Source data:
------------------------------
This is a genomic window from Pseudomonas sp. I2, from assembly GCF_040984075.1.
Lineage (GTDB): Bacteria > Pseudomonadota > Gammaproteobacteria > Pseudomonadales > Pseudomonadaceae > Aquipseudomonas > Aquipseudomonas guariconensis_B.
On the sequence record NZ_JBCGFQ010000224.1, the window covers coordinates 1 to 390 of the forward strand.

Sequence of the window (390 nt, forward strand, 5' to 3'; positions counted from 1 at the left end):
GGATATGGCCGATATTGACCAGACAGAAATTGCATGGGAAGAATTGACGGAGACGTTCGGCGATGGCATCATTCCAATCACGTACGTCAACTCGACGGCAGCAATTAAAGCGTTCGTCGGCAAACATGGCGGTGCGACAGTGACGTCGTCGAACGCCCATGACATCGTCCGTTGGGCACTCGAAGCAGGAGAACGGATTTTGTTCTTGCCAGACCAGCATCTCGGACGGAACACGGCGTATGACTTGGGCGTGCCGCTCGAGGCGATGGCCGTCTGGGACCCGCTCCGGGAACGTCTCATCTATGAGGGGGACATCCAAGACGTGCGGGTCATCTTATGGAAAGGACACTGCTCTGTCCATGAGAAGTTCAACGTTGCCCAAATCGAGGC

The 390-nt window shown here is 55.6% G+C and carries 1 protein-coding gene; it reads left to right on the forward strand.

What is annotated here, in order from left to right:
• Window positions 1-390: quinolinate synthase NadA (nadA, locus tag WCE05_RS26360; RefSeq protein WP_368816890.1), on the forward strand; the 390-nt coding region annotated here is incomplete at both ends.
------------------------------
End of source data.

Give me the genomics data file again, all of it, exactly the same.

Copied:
This is a genomic window from Pseudomonas sp. I2, from assembly GCF_040984075.1.
Lineage (GTDB): Bacteria > Pseudomonadota > Gammaproteobacteria > Pseudomonadales > Pseudomonadaceae > Aquipseudomonas > Aquipseudomonas guariconensis_B.
On the sequence record NZ_JBCGFQ010000224.1, the window covers coordinates 1 to 390 of the forward strand.

Sequence of the window (390 nt, forward strand, 5' to 3'; positions counted from 1 at the left end):
GGATATGGCCGATATTGACCAGACAGAAATTGCATGGGAAGAATTGACGGAGACGTTCGGCGATGGCATCATTCCAATCACGTACGTCAACTCGACGGCAGCAATTAAAGCGTTCGTCGGCAAACATGGCGGTGCGACAGTGACGTCGTCGAACGCCCATGACATCGTCCGTTGGGCACTCGAAGCAGGAGAACGGATTTTGTTCTTGCCAGACCAGCATCTCGGACGGAACACGGCGTATGACTTGGGCGTGCCGCTCGAGGCGATGGCCGTCTGGGACCCGCTCCGGGAACGTCTCATCTATGAGGGGGACATCCAAGACGTGCGGGTCATCTTATGGAAAGGACACTGCTCTGTCCATGAGAAGTTCAACGTTGCCCAAATCGAGGC

The 390-nt window shown here is 55.6% G+C and carries 1 protein-coding gene; it reads left to right on the forward strand.

What is annotated here, in order from left to right:
• Window positions 1-390: quinolinate synthase NadA (nadA, locus tag WCE05_RS26360; RefSeq protein WP_368816890.1), on the forward strand; the 390-nt coding region annotated here is incomplete at both ends.